Llama T-Shirts


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I saw less of the llamas, and I missed them. Most of my attention was on work in town. One evening, I was teaching a class in self-hypnosis for writing. The students were sitting with eyes shut, absorbed in the task I had given them, of allowing a symbol to arise from the inner mind. It could be anything, and it was to help them with writing. I sat quietly.

Suddenly I felt a symbol inside me too, so I closed my eyes.

There was Tumbleweed, close up, looking at me with his clear gaze, so very dignified even with the perpetual wisp of hay dangling from his mouth. “Write for us!” his gaze said to me. “Tell people who we are.”

My heart seemed to expand beyond my body with the magnitude of the love I felt for him. In that moment he wasn’t so much an animal who lived in a fenced area on my land as he was a wise benefactor, serene yet needing what I could give. I felt respect for him and for his wisdom. When it came to writing a book, he was truly a speechless brother. For that he needed me.

Our Christmas card was a sketch that Kelly did, with five llamas, the two of us, both dogs and the cat. We received mostly amused comments from friends and relatives, but one uncle of Kelly’s wrote, “I envy you the mountains but you can keep the llamas.”

“He probably thinks they spit a lot,” I said when Kelly read the card aloud.

Kelly had never been spat upon. “Do they spit at you?” asked a reporter who was doing a llama story for a Portland paper.

“Oh no,” Kelly said cheerfully. “They do spit at each other now and then, but not at us.”

“How long is their wool?” asked the photographer.Kelly was holding Lil Bit, and he parted the strands of her wool.

Lil Bit turned her head around and spat.

First she hit the photographer; next, the writer; then Kelly felt a little pop-pop-pop as the grain he had just given her landed on his forehead. Luckily the visitors believed Kelly’s protestations that this was rare; they didn’t feature spitting in the article.

Kelly and I celebrated New Year’s Eve with a bottle of champagne by the fire. Just before midnight we went down to the barn for a party. Our footsteps and flashlights alerted the llamas, and they eagerly nibbled the grain we offered them.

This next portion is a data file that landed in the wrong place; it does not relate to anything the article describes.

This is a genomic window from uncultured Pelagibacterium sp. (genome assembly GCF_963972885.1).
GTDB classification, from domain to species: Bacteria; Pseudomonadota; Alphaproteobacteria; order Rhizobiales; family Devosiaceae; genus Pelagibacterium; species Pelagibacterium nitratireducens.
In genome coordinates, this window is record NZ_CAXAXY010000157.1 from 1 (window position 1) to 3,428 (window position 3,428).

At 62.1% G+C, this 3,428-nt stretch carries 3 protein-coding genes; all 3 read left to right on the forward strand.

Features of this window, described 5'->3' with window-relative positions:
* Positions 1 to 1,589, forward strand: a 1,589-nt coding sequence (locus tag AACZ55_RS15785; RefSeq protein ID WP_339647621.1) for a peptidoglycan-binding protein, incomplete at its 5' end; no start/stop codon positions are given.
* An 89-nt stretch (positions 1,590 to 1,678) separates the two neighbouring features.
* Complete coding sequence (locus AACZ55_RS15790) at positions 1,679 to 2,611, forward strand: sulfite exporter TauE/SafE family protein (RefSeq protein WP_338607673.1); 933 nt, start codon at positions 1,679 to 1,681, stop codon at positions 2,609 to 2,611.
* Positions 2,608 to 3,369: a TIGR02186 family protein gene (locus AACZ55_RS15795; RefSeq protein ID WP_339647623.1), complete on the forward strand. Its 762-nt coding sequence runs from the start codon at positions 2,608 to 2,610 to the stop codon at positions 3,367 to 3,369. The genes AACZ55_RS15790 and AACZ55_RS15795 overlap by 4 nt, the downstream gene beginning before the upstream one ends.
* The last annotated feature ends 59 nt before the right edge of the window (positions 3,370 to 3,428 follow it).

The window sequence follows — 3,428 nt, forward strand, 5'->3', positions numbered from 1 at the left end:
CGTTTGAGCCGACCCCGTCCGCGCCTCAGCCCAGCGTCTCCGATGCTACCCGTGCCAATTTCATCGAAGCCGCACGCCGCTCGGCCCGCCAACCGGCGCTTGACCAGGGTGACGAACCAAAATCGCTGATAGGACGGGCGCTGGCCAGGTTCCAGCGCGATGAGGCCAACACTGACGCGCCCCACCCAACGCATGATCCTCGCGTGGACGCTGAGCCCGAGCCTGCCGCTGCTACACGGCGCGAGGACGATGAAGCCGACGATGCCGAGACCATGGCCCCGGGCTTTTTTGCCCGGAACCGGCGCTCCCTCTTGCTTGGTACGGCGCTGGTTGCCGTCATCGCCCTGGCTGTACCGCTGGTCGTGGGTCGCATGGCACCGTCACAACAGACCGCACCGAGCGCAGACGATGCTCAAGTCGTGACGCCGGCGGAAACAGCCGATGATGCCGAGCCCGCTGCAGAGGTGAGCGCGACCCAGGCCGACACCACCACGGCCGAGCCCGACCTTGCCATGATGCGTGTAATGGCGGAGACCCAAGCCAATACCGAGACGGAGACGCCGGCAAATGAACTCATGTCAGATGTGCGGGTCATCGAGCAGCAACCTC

It was a beautiful night, cold and clear, stars filling the sky from one mountain horizon to another. Although there was no moon, the mountains were bright with snow. I thought of the parties in town we had been invited to, but I was glad to be home instead. What better way to end the year than with the animal friends who had made it so special?

I felt a thrill as I thought of living with llamas in the coming year. I felt a chill as a gust of wind whipped through my down jacket. When we went back inside, it was past midnight. We hadn’t heard any horns or firecrackers. We hadn’t even kissed, but–better late than never–we took care of that.

We worked outside on New Year’s Day. Kelly added beams to the sheds to strengthen them against the snow load, and I dug manure from the females’ shed. The heavy work made us warm, and we had a quart jar of orange juice with us. Lil Bit sniffed it thoroughly.

She sat down by her front door, and watched our activities. I hunkered down next to her and rubbed her neck. “Lil Bit, I bet it would be easy to make you into a pet. You’re a bit much for a trailer, but when the living room is further along, I’ll bring you in,” I promised.

We finished the afternoon’s work with a little llama training. We put cinches around Levi and Whiskers, as a step toward packing with them. They moved away from us and threatened with their necks as we put the cinches on, but once they were on, the llamas seemed oblivious to them.

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